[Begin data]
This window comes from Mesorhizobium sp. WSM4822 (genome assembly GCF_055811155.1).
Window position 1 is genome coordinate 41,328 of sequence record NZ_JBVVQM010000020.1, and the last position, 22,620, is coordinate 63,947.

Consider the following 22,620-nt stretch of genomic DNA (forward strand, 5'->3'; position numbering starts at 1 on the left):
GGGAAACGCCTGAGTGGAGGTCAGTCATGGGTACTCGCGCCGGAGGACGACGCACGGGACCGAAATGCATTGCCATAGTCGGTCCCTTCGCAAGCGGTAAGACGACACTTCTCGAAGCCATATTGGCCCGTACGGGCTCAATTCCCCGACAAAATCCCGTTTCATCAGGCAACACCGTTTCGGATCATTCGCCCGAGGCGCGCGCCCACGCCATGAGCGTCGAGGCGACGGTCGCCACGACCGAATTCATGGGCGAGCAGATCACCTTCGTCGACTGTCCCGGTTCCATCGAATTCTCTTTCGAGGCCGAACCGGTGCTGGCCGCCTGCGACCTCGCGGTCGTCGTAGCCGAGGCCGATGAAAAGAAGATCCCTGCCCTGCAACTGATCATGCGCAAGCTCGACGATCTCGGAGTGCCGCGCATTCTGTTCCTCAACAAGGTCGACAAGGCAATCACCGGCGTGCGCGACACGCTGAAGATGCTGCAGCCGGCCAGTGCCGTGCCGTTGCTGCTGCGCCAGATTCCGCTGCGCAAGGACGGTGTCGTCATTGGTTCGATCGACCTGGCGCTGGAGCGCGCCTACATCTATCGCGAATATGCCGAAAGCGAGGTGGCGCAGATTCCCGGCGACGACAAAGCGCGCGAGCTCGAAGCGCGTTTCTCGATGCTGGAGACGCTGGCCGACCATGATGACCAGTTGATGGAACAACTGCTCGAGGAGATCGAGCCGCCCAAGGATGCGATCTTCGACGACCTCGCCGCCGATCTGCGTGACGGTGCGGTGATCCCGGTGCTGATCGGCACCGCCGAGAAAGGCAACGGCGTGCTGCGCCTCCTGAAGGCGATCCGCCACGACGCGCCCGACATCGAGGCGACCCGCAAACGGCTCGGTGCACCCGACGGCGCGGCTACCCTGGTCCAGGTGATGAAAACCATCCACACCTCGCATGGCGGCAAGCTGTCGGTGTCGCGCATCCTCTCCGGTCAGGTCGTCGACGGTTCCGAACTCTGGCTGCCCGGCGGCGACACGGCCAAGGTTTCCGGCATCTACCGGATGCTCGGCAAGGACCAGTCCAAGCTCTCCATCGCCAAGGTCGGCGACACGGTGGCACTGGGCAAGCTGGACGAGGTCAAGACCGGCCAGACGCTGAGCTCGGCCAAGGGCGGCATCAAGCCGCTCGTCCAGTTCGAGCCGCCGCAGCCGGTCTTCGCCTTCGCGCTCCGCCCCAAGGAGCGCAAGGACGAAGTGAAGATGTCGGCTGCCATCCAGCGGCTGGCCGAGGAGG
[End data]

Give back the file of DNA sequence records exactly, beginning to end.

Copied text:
This window comes from Mesorhizobium sp. WSM4822 (genome assembly GCF_055811155.1).
Window position 1 is genome coordinate 41,328 of sequence record NZ_JBVVQM010000020.1, and the last position, 22,620, is coordinate 63,947.

Consider the following 22,620-nt stretch of genomic DNA (forward strand, 5'->3'; position numbering starts at 1 on the left):
GGGAAACGCCTGAGTGGAGGTCAGTCATGGGTACTCGCGCCGGAGGACGACGCACGGGACCGAAATGCATTGCCATAGTCGGTCCCTTCGCAAGCGGTAAGACGACACTTCTCGAAGCCATATTGGCCCGTACGGGCTCAATTCCCCGACAAAATCCCGTTTCATCAGGCAACACCGTTTCGGATCATTCGCCCGAGGCGCGCGCCCACGCCATGAGCGTCGAGGCGACGGTCGCCACGACCGAATTCATGGGCGAGCAGATCACCTTCGTCGACTGTCCCGGTTCCATCGAATTCTCTTTCGAGGCCGAACCGGTGCTGGCCGCCTGCGACCTCGCGGTCGTCGTAGCCGAGGCCGATGAAAAGAAGATCCCTGCCCTGCAACTGATCATGCGCAAGCTCGACGATCTCGGAGTGCCGCGCATTCTGTTCCTCAACAAGGTCGACAAGGCAATCACCGGCGTGCGCGACACGCTGAAGATGCTGCAGCCGGCCAGTGCCGTGCCGTTGCTGCTGCGCCAGATTCCGCTGCGCAAGGACGGTGTCGTCATTGGTTCGATCGACCTGGCGCTGGAGCGCGCCTACATCTATCGCGAATATGCCGAAAGCGAGGTGGCGCAGATTCCCGGCGACGACAAAGCGCGCGAGCTCGAAGCGCGTTTCTCGATGCTGGAGACGCTGGCCGACCATGATGACCAGTTGATGGAACAACTGCTCGAGGAGATCGAGCCGCCCAAGGATGCGATCTTCGACGACCTCGCCGCCGATCTGCGTGACGGTGCGGTGATCCCGGTGCTGATCGGCACCGCCGAGAAAGGCAACGGCGTGCTGCGCCTCCTGAAGGCGATCCGCCACGACGCGCCCGACATCGAGGCGACCCGCAAACGGCTCGGTGCACCCGACGGCGCGGCTACCCTGGTCCAGGTGATGAAAACCATCCACACCTCGCATGGCGGCAAGCTGTCGGTGTCGCGCATCCTCTCCGGTCAGGTCGTCGACGGTTCCGAACTCTGGCTGCCCGGCGGCGACACGGCCAAGGTTTCCGGCATCTACCGGATGCTCGGCAAGGACCAGTCCAAGCTCTCCATCGCCAAGGTCGGCGACACGGTGGCACTGGGCAAGCTGGACGAGGTCAAGACCGGCCAGACGCTGAGCTCGGCCAAGGGCGGCATCAAGCCGCTCGTCCAGTTCGAGCCGCCGCAGCCGGTCTTCGCCTTCGCGCTCCGCCCCAAGGAGCGCAAGGACGAAGTGAAGATGTCGGCTGCCATCCAGCGGCTGGCCGAGGAGG